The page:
Summertime in South Florida is in full swing, which means plenty of sunshine, longer daylight hours, camp, pool parties, backyard barbeques and outdoor activities. The hot summer months can also bring an increased risk of recreational accidents, heat overexposure, sunburns, bug bites and more. Broward Health’s family medicine specialists share tips on how we can protect ourselves during the summer season.

Swimming Risks

Whether swimming in a backyard pool, snorkeling in the ocean or waterskiing on a lake, water safety should be a priority. There are several precautions you can take to avoid water-related accidents:

*Never allow a child to be in or around the water without adult supervision. Fencing, netting, or pool covers should be used to prevent children from entering the area.

*To avoid the risk of a spinal cord injury, be aware of the dangers of diving into shallow waters and ensure that there is proper signage to serve as a reminder.

*Make certain that the dock, pool and/or boat deck are clear of clutter to avert a slip and fall.

*The American Academy of Pediatrics recommends keeping rescue equipment nearby, such as a life preserver, lifejackets, or a long pole with a shepherd’s hook at the end.

“Unfortunately, Bro-ward County leads the state of Florida with the most unintentional drowning deaths,” said Venu Devabhaktuni, M.D., medical director of Salah Foundation Children’s Hospital’s Pediatric Intensive Care Unit. “In addition to all of the above safety tips, swimming lessons and refresher courses are important to have a healthy, fun summer.”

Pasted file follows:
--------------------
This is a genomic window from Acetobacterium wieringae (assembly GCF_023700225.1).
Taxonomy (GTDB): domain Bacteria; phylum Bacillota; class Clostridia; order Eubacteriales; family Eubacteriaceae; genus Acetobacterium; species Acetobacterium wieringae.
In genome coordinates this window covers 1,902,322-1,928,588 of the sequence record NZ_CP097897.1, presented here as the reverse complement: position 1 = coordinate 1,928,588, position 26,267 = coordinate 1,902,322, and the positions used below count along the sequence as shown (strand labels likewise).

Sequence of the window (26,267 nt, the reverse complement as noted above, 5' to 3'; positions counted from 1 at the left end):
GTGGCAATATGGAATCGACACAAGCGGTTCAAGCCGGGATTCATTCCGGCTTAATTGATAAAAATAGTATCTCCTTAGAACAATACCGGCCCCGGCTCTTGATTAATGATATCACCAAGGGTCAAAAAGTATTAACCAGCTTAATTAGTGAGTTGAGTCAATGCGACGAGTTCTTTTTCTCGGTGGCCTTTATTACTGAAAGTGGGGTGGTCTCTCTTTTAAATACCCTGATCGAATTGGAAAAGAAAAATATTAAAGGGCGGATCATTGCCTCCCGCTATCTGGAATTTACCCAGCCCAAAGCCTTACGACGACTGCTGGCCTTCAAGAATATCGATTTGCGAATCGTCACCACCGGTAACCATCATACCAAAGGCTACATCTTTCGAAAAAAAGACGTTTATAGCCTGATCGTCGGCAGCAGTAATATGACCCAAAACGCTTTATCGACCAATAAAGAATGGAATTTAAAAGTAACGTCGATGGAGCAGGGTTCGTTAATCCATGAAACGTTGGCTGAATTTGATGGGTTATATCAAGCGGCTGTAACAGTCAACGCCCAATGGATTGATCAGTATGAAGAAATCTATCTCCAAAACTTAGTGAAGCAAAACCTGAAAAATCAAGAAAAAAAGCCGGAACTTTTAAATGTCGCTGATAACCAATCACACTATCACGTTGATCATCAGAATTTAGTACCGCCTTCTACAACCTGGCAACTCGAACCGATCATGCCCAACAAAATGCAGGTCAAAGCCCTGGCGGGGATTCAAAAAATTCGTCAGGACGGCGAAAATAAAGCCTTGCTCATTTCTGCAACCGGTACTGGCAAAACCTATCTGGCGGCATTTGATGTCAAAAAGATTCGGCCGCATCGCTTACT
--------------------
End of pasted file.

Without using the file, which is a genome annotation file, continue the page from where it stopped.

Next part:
Listen to more information from Dr. Devabhaktuni .

It is not always apparent when someone is struggling so it is critical to be vigilant and always keep an eye on young swimmers. Key signs to identify if someone might be drowning:

*A swimmer might push their arms downward attempting to elevate their bodies above the waterline.

*A swimmer’s hair is covering their face and they have glassy or unfocused eyes.

*A swimmer may be gasping or hyperventilating.

With dry drowning, water is not inhaled into the lungs. Instead, when a child breathes in water it causes vocal cords to spasm and close, shutting off airways and making it hard to breathe.

Secondary drowning happens if water gets into the lungs. There, it can irritate the lining of the lungs and fluid can build up, causing a condition called pulmonary edema.

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